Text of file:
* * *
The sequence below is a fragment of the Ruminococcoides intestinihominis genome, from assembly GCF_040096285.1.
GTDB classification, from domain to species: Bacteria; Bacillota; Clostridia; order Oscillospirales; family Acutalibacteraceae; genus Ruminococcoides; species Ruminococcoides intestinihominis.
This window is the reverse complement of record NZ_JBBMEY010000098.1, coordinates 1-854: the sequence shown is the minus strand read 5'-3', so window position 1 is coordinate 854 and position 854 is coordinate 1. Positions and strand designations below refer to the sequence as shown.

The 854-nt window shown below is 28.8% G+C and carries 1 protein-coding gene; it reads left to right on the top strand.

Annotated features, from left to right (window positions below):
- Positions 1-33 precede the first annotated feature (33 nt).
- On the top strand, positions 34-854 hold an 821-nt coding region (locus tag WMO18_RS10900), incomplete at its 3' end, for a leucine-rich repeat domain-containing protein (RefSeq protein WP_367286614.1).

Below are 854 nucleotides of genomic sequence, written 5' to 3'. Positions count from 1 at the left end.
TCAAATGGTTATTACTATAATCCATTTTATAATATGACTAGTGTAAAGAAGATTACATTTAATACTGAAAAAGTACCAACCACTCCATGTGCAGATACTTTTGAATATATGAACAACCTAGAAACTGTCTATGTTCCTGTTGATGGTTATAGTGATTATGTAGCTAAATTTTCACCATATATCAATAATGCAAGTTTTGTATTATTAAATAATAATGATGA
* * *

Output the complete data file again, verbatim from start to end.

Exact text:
The sequence below is a fragment of the Ruminococcoides intestinihominis genome, from assembly GCF_040096285.1.
GTDB classification, from domain to species: Bacteria; Bacillota; Clostridia; order Oscillospirales; family Acutalibacteraceae; genus Ruminococcoides; species Ruminococcoides intestinihominis.
This window is the reverse complement of record NZ_JBBMEY010000098.1, coordinates 1-854: the sequence shown is the minus strand read 5'-3', so window position 1 is coordinate 854 and position 854 is coordinate 1. Positions and strand designations below refer to the sequence as shown.

The 854-nt window shown below is 28.8% G+C and carries 1 protein-coding gene; it reads left to right on the top strand.

Annotated features, from left to right (window positions below):
- Positions 1-33 precede the first annotated feature (33 nt).
- On the top strand, positions 34-854 hold an 821-nt coding region (locus tag WMO18_RS10900), incomplete at its 3' end, for a leucine-rich repeat domain-containing protein (RefSeq protein WP_367286614.1).

Below are 854 nucleotides of genomic sequence, written 5' to 3'. Positions count from 1 at the left end.
TCAAATGGTTATTACTATAATCCATTTTATAATATGACTAGTGTAAAGAAGATTACATTTAATACTGAAAAAGTACCAACCACTCCATGTGCAGATACTTTTGAATATATGAACAACCTAGAAACTGTCTATGTTCCTGTTGATGGTTATAGTGATTATGTAGCTAAATTTTCACCATATATCAATAATGCAAGTTTTGTATTATTAAATAATAATGATGA